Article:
Brexit negotiations could start 2 weeks early following govt’s Supreme Court defeat
Prime Minister Theresa May will respond to Tuesday’s Supreme Court ruling by bringing forward her Brexit timetable by two weeks, it has emerged.
According to the Telegraph, May now wants to trigger Article 50, which begins formal negotiations with Brussels, in mid-March. She was previously expected to table her European Union Withdrawal Bill on March 31.
Following the 8-3 Supreme Court ruling against the government, David Davis, the Brexit secretary, addressed the House of Commons and warned “there can be no turning back.”
He said the ruling would not derail May’s timetable to kick off the two-year talks process and said politicians must not use legislation for triggering Article 50 to “frustrate or delay” Brexit.
“The point of no return was passed on June 23 last year,” Davis told MPs, amid fears of obstruction by Labour, the Liberal Democrats and the Scottish National Party (SNP).
“Our timetable for invoking Article 50 by the end of March still stands. That timetable has given valuable certainty to citizens and business in the UK and across Europe, it’s understood by our European partners and provides a framework for planning the negotiation ahead.”
The government has allocated time for two all-day debates next week, with 21 hours of debate the following week. MPs will then debate the European Union Withdrawal Bill and all amendments in a committee of the whole House from Monday to Wednesday the following week.
If debates in Parliament go smoothly, May will trigger Article 50 in mid-March, according to the Telegraph.
One minister told the newspaper: “The Lords will mess us about but we will be all right – politically they can’t stop us.”
Brexit minister Davis said: “The purpose of this bill is simply to give the government the power to invoke Article 50 and begin the process of leaving the European Union. That’s what the British people voted for and it’s what they would expect.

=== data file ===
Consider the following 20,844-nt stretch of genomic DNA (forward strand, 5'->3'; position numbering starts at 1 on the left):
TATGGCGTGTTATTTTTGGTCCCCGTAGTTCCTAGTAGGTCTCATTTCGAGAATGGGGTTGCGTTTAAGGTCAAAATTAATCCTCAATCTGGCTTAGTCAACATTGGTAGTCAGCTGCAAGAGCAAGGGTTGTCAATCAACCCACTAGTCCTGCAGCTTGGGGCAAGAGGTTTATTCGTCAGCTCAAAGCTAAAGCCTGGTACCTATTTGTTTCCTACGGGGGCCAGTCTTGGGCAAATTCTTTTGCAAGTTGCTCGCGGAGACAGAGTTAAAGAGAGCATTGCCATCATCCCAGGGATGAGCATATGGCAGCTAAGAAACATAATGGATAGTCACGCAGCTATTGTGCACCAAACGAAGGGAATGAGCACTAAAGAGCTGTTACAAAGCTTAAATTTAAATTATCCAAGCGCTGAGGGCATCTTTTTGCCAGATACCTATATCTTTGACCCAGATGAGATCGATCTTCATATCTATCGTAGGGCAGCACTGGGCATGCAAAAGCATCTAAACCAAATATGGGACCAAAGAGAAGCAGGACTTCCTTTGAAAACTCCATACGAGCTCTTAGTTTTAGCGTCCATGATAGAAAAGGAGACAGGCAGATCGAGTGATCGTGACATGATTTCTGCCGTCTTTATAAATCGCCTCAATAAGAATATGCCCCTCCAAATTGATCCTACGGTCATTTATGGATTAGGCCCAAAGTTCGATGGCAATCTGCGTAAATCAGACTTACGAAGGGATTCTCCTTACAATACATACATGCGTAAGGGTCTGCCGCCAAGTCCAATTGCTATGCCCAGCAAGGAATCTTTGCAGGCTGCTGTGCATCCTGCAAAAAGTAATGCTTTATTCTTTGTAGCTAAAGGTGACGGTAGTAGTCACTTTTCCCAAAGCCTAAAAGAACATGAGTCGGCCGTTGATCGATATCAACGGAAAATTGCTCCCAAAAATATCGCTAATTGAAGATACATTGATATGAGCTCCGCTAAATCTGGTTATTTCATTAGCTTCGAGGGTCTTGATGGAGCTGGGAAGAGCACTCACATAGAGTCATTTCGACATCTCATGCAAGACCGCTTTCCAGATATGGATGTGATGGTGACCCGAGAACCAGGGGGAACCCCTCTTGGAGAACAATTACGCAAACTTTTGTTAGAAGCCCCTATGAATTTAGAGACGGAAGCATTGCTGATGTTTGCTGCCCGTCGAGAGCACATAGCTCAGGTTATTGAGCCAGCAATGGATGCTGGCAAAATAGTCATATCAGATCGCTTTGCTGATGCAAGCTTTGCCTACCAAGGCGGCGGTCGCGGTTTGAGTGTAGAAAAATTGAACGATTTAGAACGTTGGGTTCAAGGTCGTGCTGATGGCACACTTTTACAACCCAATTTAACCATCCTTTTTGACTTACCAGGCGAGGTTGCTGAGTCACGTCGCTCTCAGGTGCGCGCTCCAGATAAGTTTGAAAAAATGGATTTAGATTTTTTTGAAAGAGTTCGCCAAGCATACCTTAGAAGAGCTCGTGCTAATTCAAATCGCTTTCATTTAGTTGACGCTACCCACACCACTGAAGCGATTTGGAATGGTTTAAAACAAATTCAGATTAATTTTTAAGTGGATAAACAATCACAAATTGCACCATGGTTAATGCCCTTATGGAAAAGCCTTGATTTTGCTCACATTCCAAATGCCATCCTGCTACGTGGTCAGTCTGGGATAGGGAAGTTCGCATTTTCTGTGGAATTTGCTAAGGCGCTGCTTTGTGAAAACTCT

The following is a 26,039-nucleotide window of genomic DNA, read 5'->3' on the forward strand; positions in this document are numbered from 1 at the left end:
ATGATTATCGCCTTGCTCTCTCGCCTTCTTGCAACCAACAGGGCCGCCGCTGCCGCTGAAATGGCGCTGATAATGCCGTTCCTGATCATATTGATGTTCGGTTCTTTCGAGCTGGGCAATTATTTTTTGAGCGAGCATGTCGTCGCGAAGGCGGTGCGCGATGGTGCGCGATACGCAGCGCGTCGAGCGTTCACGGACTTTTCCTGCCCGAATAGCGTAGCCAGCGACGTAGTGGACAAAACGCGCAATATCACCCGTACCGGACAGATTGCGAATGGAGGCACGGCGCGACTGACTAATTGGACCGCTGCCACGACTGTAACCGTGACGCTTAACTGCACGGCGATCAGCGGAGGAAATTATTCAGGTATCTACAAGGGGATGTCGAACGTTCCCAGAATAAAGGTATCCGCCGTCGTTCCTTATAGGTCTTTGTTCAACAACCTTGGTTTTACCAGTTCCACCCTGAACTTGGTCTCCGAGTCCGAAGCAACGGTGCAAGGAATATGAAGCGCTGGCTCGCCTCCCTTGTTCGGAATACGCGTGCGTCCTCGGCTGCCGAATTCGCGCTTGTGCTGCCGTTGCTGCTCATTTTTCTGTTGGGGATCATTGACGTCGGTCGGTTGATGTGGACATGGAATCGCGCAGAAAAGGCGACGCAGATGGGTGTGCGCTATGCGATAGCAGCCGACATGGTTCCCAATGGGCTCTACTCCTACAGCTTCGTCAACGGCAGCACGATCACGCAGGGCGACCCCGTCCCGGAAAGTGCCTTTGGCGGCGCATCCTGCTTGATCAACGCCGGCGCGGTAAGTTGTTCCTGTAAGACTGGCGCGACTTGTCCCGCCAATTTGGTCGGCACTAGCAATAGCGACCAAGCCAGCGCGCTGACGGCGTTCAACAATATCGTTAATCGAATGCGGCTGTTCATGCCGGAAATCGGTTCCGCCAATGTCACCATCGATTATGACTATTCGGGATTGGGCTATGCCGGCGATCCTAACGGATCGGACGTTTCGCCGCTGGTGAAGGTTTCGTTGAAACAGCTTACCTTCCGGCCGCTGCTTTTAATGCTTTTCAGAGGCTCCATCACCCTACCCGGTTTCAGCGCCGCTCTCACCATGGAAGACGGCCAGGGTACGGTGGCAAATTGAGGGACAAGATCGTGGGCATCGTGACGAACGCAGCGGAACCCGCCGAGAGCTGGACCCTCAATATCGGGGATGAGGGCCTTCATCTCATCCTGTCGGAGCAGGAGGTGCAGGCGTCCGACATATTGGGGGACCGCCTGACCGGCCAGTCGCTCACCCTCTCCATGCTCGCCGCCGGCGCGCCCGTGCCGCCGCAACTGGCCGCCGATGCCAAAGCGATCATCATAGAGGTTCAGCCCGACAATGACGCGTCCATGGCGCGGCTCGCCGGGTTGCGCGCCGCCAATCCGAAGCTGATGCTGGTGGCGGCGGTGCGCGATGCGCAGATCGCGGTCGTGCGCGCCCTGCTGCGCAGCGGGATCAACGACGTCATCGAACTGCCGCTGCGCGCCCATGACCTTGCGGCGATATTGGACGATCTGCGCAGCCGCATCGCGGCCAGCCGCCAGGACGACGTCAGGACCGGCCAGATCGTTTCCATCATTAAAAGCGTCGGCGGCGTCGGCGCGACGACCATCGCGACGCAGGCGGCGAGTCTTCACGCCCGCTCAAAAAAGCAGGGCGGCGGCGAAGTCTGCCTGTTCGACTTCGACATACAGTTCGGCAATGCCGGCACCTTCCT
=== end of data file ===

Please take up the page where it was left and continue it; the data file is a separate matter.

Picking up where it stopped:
“Parliament will rightly scrutinize and debate this legislation. But I trust no one will seek to make it a vehicle for attempts to thwart the will of the people or delay the process of exiting the European Union.”
It’s thought that more than a dozen Tories whose constituencies were pro-Remain are set to join Labour Party and SNP backbenchers by voting to back an amendment that would force publication of a Brexit White Paper.
The Times reports MPs and peers are preparing to table dozens of amendments to the government’s bill in an attempt to water down or even thwart Brexit.
Labour is reportedly poised to introduce four amendments intended to help Britain avoid becoming a “bargain basement tax haven” outside of the bloc.
An assurance of the rights of Europeans living in Britain and a pledge to regularly update Parliament on the progress of negotiations will be other amendments.
The party will also demand the Commons is granted a “meaningful” vote on the outcome of any deal with the EU.
The SNP on Tuesday vowed to table 50 amendments to the bill. Its demands include forcing the government to seek the consent of the devolved administrations in Scotland, Wales and Northern Ireland over triggering Article 50.